Job: Flight instructor in Leesville, La.
Salary: $22 an hour, but only when I'm flying. I'm basically an independent contractor. I usually make around $1,500 to $2,000 a month. My job is to teach people how to fly: I don't really call that work. I'm making more now than I was landscaping last summer, and I actually like what I'm doing!
Education and flying background: I remember when I was young I would watch planes at the airport. I asked my mom and dad if I could start taking flying lessons in sixth grade, and it just took off from there. I started getting more serious in high school. When I turned 18 I got my pilot's license. I wanted to get a degree before I started to do my pilot stuff, so I went to Colorado Mountain College and got my associate arts degree. Then I came back to the Twin Cities and continued my education in flying with more flying certificates and ratings.
How did you get your current job? I got my job through the Internet: on a website where you pay them to advertise your résumé [findapilot.com]. Just when I was starting to get restless, my current boss gave me a call and said, "You have a nice looking résumé." We talked for a while, and he offered me the job down here in Louisiana. I've been here since October.
Who are your students? My youngest is an 18-year-old and my oldest are in their 40s. There's a big Army base nearby and a lot of Army guys like to get their pilot's license. After they've served overseas, they come back here and can use money from the government for education, so I have about 15 students who did it that way.
What's the best part of your job? Giving people the chance to fly. Just a select number of people get to leave the ground every day, and I'm one of the few, along with the students.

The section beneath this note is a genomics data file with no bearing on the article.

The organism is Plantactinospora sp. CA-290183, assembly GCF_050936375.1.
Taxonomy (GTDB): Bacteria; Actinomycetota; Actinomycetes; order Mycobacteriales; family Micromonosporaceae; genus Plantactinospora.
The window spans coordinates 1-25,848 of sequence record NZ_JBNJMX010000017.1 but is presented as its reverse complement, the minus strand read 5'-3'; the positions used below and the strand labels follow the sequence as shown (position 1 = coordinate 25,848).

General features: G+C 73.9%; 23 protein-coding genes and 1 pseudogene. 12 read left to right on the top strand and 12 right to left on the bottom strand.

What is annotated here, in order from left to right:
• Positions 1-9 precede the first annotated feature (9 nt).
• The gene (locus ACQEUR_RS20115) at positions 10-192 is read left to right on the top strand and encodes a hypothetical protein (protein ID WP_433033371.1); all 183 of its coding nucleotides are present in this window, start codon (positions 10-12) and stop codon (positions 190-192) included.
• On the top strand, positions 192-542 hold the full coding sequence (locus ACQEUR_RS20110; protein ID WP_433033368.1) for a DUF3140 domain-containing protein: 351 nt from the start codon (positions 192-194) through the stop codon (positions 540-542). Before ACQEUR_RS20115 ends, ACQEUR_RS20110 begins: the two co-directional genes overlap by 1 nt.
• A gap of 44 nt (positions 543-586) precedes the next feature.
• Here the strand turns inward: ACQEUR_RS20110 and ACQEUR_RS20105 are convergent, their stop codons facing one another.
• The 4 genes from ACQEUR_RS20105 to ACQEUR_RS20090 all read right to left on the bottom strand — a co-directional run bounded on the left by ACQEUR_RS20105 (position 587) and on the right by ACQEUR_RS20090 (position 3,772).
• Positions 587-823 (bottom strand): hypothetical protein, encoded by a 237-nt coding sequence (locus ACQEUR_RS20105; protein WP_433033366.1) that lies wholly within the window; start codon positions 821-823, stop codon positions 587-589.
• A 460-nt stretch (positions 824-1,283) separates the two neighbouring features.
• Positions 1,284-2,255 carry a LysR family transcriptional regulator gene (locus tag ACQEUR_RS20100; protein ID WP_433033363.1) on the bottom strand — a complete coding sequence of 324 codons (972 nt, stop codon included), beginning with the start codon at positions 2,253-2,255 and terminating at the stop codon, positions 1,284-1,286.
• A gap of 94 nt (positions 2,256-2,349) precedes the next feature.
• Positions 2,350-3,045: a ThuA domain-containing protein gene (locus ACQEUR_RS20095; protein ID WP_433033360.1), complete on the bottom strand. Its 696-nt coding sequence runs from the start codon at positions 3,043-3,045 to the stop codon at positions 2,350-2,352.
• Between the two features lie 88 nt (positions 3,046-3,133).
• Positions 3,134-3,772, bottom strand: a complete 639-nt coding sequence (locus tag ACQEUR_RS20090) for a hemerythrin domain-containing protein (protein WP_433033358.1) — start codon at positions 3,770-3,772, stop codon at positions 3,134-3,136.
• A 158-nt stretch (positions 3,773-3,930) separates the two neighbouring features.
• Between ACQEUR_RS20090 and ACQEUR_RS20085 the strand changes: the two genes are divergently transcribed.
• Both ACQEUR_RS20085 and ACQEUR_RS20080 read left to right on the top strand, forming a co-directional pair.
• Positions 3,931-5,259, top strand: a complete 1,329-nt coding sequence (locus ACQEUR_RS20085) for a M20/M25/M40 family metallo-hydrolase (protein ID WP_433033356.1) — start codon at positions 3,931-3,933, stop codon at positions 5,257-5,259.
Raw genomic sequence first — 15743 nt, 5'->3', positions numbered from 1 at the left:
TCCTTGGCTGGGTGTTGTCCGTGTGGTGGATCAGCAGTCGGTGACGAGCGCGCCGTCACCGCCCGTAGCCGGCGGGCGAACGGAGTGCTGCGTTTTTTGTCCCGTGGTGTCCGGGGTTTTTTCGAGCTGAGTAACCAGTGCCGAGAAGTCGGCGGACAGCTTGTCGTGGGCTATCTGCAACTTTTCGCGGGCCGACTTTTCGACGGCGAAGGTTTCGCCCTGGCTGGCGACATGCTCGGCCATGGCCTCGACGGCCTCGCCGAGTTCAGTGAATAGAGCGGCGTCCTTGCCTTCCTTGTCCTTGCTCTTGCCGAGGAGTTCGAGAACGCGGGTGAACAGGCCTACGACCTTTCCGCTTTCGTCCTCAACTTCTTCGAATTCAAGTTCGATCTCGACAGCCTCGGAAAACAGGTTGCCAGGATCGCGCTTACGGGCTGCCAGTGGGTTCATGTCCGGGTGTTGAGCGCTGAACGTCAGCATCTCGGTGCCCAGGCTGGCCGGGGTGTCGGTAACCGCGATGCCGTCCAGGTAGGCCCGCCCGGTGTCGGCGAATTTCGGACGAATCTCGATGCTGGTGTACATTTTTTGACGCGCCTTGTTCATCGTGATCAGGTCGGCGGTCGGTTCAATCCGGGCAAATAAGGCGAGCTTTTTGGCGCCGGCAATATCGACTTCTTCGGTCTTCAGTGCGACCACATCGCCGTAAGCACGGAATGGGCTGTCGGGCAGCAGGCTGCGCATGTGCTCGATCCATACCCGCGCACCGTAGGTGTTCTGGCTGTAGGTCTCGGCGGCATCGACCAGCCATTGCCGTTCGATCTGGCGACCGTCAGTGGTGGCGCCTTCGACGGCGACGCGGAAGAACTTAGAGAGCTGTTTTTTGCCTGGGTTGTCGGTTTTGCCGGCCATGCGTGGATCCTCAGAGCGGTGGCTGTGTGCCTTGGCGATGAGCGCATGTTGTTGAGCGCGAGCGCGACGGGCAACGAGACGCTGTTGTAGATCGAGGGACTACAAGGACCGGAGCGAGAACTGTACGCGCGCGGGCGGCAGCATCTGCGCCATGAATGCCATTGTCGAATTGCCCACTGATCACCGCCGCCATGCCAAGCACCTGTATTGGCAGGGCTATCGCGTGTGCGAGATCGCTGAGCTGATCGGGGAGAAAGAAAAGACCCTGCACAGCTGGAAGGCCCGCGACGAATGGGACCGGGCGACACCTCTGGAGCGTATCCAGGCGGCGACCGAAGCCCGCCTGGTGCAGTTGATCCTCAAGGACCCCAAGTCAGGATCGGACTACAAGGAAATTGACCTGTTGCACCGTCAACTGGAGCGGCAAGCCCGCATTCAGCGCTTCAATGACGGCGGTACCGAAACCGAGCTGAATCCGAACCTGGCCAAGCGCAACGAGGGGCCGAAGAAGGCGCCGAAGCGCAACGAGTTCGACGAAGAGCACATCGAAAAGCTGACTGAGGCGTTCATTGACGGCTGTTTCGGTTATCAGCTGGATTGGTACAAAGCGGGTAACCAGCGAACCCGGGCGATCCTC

Do students ever get nervous in the air? Not really, because my students know that I'm a licensed pilot, and they're at my controls if something ever goes wrong. Safety is the first priority. I have to be on my toes and make sure students always ask before pushing a button. They start to get comfortable with the airplane. It's definitely a feeling thing.
What's the hardest part of the job? Knowing everything. I'm a certified flight instructor, and students even stump me with questions sometimes. I have to know where to find the answer if I don't know it. I also have to know how to be a good teacher. That was one of the hardest things, because pilots don't go to school for teaching.
In 10 years I'll be... I really would like to be a corporate pilot. They have the nicest jets. Probably the next step is to get on with a regional airline and build experience.
Advice for job seekers? You are your own salesman. I had my résumé out there, I probably called 100 different flight schools all over the country, asking them if they were hiring, or will be hiring in a month. Then I finally put it on a website and got a job.
Do you miss Minnesota? I definitely miss the cold weather, being Minnesotan. But they have good food down here ... and good flying weather. And I've met a couple friends down here at the airport. It's nice: there's lots of pine trees and everything is getting green already.